Brookings Institution report: The robots are coming, sort of

by Wesley Brown (wesbrocomm@gmail.com) 299 views 

A robot on the floor of ABB's manufacturing plant in Fort Smith.

A new report by the progressive Brookings Institution think tank predicts that automation and artificial intelligence (AI) will disrupt virtually all U.S. industries in the coming years, taking note that Arkansas and other “heartland” states will increasingly face the highest exposure of potential job losses and replacements by robots.

The 108-report by the progressive Washington, D.C.-based think tank was released on Jan. 24, nearly two weeks after the U.S. Labor Department’s year-end unemployment report noted that more than 5 million jobs have been added to the U.S. economy in early 2016. Altogether, there are now more than 150 million workers in the nation’s brimming labor force with the U.S. jobless rate at a tidy 3.9%.

In explaining the highlights from the report, the Brookings Institution authors Mark Muro, Robert Maxim and Jacob Whiton explain that their comprehensive study aims to help “clear up” misconceptions on automation. The authors not only used government and private data, but similar past research by the McKinsey Global Institute to develop both backward- and forward-looking analyses of the impacts of robots and AI from 1980 to 2030 across some 800 occupations.

“In doing so, the report assesses past and coming trends as they affect both people and communities and suggests a comprehensive response framework for national and state-local policymakers,” the authors stated.

In the executive summary, the research group concludes that although the road ahead for the U.S. workforce is not a “scary dystopian” prediction that robots will one day take over the world, policymakers and employers still must figure out what the impact will be on their workers and industry.

“Now, the discourse appears to be arriving at a more balanced story that suggests that while the robots are coming they will bring neither an apocalypse nor utopia, but instead both benefits and stress alike,” concluded the Brookings’ authors.

On the positive side, the report states that most observers today agree that the recent past may bode well for the near future as automation in the last 30 years had delivered more jobs to the economy than it destroyed. Automation and AI, it said, are increasingly responsible for productivity gains badly needed to secure the recent higher-quality economic growth in the U.S.

“As such, automation could well lift the national economy in the coming years and increase prosperity at a time of uncertainty,” the report states. On the other hand, Brookings researchers also noted that many workforce experts and economists “in this darker portion of the new conventional wisdom” believe that that rough times are ahead in the labor market that will cause very real dislocations for many workers even if the total number of jobs holds steady.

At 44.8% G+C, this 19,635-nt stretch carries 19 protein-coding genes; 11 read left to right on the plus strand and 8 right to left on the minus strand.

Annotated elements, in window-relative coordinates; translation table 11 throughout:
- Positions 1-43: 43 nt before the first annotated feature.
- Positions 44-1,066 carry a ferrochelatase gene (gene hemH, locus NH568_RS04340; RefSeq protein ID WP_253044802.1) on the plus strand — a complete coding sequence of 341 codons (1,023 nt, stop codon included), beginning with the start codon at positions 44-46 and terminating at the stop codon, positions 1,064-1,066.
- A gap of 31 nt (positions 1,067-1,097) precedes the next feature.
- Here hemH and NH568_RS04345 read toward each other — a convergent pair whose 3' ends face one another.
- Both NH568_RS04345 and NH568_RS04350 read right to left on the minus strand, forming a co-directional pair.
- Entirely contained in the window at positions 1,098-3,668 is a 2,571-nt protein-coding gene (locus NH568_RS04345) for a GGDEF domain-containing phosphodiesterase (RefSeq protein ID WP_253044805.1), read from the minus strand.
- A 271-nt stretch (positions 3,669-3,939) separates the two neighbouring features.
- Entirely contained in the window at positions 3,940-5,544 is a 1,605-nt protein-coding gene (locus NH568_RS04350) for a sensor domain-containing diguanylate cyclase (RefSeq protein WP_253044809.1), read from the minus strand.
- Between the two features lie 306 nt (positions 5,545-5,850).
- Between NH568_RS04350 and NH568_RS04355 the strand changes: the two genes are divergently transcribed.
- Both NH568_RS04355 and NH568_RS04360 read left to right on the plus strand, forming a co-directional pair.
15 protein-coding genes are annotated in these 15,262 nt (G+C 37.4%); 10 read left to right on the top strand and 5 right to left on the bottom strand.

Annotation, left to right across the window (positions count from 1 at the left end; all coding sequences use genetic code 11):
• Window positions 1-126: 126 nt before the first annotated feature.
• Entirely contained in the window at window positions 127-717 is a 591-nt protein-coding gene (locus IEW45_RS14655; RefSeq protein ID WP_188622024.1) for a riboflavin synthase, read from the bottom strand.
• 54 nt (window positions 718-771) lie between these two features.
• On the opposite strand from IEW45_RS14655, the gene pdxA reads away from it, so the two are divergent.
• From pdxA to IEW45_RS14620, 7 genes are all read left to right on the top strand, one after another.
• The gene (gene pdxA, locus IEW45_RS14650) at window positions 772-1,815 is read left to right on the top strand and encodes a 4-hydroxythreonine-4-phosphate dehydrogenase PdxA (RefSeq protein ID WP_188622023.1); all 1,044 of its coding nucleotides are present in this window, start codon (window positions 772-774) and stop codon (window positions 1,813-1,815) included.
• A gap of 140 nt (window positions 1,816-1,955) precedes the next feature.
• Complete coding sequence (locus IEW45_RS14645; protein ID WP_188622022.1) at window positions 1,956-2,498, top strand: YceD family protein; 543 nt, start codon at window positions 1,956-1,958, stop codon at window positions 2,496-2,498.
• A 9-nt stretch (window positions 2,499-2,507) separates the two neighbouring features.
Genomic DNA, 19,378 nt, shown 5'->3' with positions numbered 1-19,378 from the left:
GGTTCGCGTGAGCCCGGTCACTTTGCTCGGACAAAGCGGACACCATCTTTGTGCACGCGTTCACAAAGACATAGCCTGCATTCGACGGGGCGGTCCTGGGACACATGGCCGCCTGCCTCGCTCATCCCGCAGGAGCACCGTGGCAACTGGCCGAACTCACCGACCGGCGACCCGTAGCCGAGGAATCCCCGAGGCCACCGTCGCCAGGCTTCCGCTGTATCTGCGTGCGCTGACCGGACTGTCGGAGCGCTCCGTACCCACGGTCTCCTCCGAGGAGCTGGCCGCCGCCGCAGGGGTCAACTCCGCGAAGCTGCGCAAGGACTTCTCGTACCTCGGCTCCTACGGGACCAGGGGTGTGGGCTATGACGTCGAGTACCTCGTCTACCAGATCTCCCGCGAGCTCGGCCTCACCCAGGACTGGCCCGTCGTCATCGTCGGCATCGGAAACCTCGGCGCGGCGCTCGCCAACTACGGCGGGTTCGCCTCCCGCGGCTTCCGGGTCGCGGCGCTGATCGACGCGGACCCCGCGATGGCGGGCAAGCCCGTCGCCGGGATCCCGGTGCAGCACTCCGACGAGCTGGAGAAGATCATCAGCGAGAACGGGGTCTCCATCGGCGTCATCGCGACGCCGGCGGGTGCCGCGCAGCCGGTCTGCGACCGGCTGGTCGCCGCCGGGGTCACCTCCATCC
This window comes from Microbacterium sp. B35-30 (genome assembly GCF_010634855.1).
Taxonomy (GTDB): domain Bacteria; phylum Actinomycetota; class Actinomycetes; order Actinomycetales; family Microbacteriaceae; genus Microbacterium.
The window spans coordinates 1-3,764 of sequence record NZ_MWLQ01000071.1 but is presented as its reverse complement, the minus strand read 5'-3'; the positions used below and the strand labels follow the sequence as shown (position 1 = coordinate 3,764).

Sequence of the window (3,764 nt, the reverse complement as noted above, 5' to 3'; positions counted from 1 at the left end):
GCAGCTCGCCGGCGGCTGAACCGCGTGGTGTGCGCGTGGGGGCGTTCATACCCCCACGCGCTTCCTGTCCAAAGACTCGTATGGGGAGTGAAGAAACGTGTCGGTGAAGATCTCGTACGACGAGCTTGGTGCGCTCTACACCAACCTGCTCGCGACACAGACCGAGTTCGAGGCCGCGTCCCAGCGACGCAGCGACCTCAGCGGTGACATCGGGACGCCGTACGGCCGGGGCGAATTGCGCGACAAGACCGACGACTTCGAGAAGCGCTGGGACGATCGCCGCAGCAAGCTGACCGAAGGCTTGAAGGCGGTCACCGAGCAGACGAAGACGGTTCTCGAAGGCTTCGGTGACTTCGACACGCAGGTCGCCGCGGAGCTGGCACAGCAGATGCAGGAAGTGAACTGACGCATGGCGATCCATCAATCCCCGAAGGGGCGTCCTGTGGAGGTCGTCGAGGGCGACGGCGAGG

“All of which underscores how mixed, contested, and uncertain is our knowledge about how automation and similar technologies will hit home in the coming years,” the report predicts.

Closer to home, one of the most comprehensive industry reports to date on the impact of automation and AI highlights that nearly 25% of U.S. employment of the current U.S. labor pool will face high exposure to automation in the coming decades, with greater than 70% of the current workforce at risk of “substitution” or being replaced by a robot or automated equipment.

At the same time, some 36% of the U.S. workforce will experience medium exposure to automation by 2030, while another 39% will experience low exposure. In those occupations at risk in the coming years, the most vulnerable jobs are in office administration, production, transportation and food preparation.

Such jobs are deemed “high risk,” with over 70% of their tasks potentially automatable, even though they represent only one-quarter of all jobs. The remaining, more secure jobs include a broader array of occupations ranging from complex “creative” professional and technical roles with high educational requirements, the report states, to low-paying personal care and domestic service work characterized by “non-routine activities or the need for interpersonal social and emotional intelligence.”

The regions, state and cities that will be most disrupted by automation and AI in the years ahead are the 19 states that the Walton Family Foundation define as so-called “Heartland” states. The states across mid-America have an average employment-weighted automation potential of 47% of current worker tasks, compared with 45% in the rest of the country.

“Much of this exposure reflects Heartland states’ longstanding and continued specialization in manufacturing and agricultural industries,” the report states.

According to Brookings researchers, the average worker in a small metro area with a population of less than 250,000, for example, works in a job where 48% of current tasks are potentially automatable. But that can rise or decline. In small, industrial metros like Kokomo, Ind. and Hickory, N.C. the automatable share of work reaches as high as 55% on average. By contrast, small university towns like Charlottesville, Va. and Ithaca, N.Y., or state capitals like Bismarck, N.D. and Santa Fe, N.M., appear relatively well-insulated.

In the conclusion, Brookings authors offer five policy strategies for states, cities and smaller local communities to adjust to automation. They include embracing technology to power growth, making investments to retool the current labor pool, expanding accelerated learning and certifications, expand support for low-wage jobs, and by “future- proofing” vulnerable regional economies.

To read the Brookings Institution report, click here.

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